I was fascinated by a recent national study that indicated most CEOs feel their brand(s) needed to take a stand on social issues, even though less than a third of consumers want to see politics in marketing – and pretty much the opposite of what every agency seems to be telling its clients. Curious don’t you think? Just because some major brands get away with it, and in a few cases hit all the right notes, does not mean your toothbrush has any credibility in telling you which cause to support or when to feel outraged or guilty. It’s stressful enough being told we must floss every day.

Those who make a fortune preaching purpose-before-product to credulous clients probably consider the opening paragraph to be heresy. But when you revisit an important marketing truth – that lasting purpose comes from a brand’s DNA – you are reminded that brands thrive when they focus on telling consumers what their business was born to do for them – their purpose. And “purpose” is not a watered-down reflection of whatever happens to be trending on social media.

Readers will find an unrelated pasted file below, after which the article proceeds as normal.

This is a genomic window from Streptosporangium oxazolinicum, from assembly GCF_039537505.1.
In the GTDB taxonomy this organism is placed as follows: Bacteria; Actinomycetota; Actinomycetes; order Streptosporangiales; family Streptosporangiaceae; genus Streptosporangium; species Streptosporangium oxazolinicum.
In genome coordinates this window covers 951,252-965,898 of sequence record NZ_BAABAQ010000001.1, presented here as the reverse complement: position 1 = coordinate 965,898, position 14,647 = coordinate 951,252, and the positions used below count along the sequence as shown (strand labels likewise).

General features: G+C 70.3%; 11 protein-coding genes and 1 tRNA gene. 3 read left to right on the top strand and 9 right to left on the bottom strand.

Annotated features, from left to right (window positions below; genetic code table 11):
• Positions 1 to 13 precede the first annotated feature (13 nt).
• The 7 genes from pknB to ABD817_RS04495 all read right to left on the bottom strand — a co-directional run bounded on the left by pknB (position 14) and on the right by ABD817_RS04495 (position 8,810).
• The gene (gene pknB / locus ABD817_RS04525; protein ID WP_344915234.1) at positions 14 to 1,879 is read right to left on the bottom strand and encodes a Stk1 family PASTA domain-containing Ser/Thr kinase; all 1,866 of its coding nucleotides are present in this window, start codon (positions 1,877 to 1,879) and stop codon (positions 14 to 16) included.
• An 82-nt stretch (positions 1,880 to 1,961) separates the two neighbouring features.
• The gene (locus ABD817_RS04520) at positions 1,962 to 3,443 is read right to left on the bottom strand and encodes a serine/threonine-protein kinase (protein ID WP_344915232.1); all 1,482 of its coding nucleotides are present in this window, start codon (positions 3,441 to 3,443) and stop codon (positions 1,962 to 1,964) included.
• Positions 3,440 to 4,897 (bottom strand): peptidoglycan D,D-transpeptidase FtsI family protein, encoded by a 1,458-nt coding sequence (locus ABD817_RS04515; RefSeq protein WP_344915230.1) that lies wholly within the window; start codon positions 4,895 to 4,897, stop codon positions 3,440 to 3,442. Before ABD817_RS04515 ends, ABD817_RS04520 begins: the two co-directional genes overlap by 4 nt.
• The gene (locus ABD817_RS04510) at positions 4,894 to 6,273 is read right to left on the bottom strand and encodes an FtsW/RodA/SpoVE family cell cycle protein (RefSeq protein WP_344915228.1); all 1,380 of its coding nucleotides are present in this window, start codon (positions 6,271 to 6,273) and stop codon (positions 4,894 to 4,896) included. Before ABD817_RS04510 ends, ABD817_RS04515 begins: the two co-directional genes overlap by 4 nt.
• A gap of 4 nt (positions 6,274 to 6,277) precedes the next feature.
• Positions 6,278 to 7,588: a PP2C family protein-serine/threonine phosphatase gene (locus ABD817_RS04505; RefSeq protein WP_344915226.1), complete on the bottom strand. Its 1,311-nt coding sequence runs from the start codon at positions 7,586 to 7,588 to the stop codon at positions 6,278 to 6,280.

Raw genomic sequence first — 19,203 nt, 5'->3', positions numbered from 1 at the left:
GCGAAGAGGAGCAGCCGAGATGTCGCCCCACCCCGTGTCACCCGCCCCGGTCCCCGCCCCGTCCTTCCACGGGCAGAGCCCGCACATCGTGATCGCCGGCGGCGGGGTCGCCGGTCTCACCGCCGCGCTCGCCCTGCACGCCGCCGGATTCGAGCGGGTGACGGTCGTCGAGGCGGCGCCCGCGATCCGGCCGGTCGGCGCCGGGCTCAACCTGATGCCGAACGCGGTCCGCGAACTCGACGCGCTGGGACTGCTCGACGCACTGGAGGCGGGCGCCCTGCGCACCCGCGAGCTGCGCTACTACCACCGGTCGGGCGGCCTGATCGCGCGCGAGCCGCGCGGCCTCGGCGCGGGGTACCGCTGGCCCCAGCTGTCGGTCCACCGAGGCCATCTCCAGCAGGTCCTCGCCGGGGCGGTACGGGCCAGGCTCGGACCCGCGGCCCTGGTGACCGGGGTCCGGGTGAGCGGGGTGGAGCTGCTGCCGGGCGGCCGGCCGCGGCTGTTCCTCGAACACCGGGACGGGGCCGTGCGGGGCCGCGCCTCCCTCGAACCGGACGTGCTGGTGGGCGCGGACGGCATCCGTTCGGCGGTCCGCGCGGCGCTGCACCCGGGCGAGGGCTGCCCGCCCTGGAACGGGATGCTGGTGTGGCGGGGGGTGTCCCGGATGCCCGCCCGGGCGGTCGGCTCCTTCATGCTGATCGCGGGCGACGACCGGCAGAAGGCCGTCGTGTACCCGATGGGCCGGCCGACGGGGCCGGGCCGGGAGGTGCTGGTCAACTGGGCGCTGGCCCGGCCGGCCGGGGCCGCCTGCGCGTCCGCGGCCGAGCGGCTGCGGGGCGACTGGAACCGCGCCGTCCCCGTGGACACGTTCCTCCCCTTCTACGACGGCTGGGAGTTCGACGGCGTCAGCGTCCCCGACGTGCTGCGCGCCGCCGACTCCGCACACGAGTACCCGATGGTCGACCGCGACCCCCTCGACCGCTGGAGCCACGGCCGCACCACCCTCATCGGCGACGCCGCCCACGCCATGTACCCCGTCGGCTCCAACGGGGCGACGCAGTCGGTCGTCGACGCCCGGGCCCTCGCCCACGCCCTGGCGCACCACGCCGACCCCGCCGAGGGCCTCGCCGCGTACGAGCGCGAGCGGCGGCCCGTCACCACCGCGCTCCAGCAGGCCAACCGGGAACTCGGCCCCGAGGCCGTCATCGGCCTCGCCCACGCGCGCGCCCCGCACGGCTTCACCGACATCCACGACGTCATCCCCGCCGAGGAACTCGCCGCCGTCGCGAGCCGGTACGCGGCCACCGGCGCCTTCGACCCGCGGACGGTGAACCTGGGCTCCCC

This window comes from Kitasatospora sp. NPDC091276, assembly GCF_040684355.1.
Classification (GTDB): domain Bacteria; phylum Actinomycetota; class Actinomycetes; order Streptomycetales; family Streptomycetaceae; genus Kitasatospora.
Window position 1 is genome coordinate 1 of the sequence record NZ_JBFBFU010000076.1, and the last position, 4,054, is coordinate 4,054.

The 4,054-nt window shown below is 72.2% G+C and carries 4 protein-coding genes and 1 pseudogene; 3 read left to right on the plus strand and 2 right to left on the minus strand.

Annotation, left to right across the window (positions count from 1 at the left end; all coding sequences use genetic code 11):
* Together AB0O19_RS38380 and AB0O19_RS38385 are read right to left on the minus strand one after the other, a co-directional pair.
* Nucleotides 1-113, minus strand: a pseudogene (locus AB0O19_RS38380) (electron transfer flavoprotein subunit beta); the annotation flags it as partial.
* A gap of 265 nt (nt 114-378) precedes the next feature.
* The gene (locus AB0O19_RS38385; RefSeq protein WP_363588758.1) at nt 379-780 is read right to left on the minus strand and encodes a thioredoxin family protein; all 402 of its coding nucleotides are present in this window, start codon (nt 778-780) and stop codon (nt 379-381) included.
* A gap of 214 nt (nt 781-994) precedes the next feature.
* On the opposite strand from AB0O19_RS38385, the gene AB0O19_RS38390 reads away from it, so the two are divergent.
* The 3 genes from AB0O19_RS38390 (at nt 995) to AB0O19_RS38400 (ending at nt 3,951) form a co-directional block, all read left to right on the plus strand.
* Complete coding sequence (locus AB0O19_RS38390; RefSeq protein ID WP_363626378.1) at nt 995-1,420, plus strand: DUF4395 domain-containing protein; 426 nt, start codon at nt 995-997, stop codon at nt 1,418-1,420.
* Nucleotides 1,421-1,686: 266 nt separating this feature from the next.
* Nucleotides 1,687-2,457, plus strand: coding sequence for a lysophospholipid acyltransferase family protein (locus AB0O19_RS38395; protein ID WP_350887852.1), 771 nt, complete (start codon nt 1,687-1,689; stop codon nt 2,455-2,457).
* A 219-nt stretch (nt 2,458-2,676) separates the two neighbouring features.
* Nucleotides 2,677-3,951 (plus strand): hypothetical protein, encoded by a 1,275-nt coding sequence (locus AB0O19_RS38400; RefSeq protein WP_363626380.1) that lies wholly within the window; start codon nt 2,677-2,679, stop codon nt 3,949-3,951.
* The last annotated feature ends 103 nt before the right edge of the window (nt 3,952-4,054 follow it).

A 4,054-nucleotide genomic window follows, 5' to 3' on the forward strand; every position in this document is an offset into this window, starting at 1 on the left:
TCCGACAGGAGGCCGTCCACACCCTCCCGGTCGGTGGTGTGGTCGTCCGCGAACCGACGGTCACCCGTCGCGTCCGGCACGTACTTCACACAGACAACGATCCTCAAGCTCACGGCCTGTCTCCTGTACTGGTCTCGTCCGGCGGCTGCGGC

The most iconic brands in history have survived the test of time by riding cultural waves that carried consumers to both ends of the political spectrum. These brands grew by bringing people together around shared values and passions, not by forcing them to choose a side. Coca-Cola on the mountain, the unabashed celebration of music that launched Apple’s iPod, the athletic drive to reject the “impossible” by Adidas. You can be young or old, right or left, and those sentiments are universally appealing because they are universal truths, not political statements, or cultural trends. And most importantly, the platform flows from the product – the heart of the business.

This approach of course, brings clarity to clients’ decision-making when it comes to tackling bigger issues. If you are a beverage or a detergent, consider doing nice things to help us save water, or get water to faraway people who don’t have enough. If you’re a bank or credit card, investigate financial literacy, supporting small business, or providing seed capital for underserved communities. In other words, make it clear what you’re selling, and then – and only then – push your business model into the next stage by doing the right thing for your customers and giving back to a broader community.

That’s what real purpose is all about, and that’s what drives long-term advocacy versus short-term attention.

Joe Bouch
CEO, 78Madison

78Madison is a full-service marketing communications firm (advertising agency) located in Winter Springs, Florida, a suburb of Orlando.

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